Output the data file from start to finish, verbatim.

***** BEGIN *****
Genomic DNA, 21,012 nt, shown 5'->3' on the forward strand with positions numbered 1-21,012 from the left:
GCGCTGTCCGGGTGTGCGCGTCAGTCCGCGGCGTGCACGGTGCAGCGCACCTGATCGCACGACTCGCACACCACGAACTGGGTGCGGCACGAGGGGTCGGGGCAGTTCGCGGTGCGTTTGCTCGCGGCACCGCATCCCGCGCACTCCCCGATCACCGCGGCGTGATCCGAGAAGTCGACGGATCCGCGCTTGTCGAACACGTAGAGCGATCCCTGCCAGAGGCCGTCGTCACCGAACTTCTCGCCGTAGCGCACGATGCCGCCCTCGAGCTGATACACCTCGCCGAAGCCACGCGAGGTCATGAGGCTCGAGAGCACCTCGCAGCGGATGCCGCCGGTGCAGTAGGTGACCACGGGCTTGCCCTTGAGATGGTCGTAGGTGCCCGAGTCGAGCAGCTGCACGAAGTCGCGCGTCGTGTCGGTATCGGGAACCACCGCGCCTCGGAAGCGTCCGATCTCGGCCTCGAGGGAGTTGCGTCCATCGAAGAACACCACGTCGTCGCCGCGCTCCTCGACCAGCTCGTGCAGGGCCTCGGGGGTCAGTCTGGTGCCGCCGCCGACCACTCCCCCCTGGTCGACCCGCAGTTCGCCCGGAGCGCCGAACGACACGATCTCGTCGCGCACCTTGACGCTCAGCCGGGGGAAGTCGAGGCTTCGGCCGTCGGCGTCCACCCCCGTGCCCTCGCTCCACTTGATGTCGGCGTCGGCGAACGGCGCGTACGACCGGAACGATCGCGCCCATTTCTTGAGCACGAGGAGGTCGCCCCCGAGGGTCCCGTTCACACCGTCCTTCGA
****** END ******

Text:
Genomic DNA, 21,012 nt, shown 5'->3' on the forward strand with positions numbered 1-21,012 from the left:
GCGCTGTCCGGGTGTGCGCGTCAGTCCGCGGCGTGCACGGTGCAGCGCACCTGATCGCACGACTCGCACACCACGAACTGGGTGCGGCACGAGGGGTCGGGGCAGTTCGCGGTGCGTTTGCTCGCGGCACCGCATCCCGCGCACTCCCCGATCACCGCGGCGTGATCCGAGAAGTCGACGGATCCGCGCTTGTCGAACACGTAGAGCGATCCCTGCCAGAGGCCGTCGTCACCGAACTTCTCGCCGTAGCGCACGATGCCGCCCTCGAGCTGATACACCTCGCCGAAGCCACGCGAGGTCATGAGGCTCGAGAGCACCTCGCAGCGGATGCCGCCGGTGCAGTAGGTGACCACGGGCTTGCCCTTGAGATGGTCGTAGGTGCCCGAGTCGAGCAGCTGCACGAAGTCGCGCGTCGTGTCGGTATCGGGAACCACCGCGCCTCGGAAGCGTCCGATCTCGGCCTCGAGGGAGTTGCGTCCATCGAAGAACACCACGTCGTCGCCGCGCTCCTCGACCAGCTCGTGCAGGGCCTCGGGGGTCAGTCTGGTGCCGCCGCCGACCACTCCCCCCTGGTCGACCCGCAGTTCGCCCGGAGCGCCGAACGACACGATCTCGTCGCGCACCTTGACGCTCAGCCGGGGGAAGTCGAGGCTTCGGCCGTCGGCGTCCACCCCCGTGCCCTCGCTCCACTTGATGTCGGCGTCGGCGAACGGCGCGTACGACCGGAACGATCGCGCCCATTTCTTGAGCACGAGGAGGTCGCCCCCGAGGGTCCCGTTCACACCGTCCTTCGA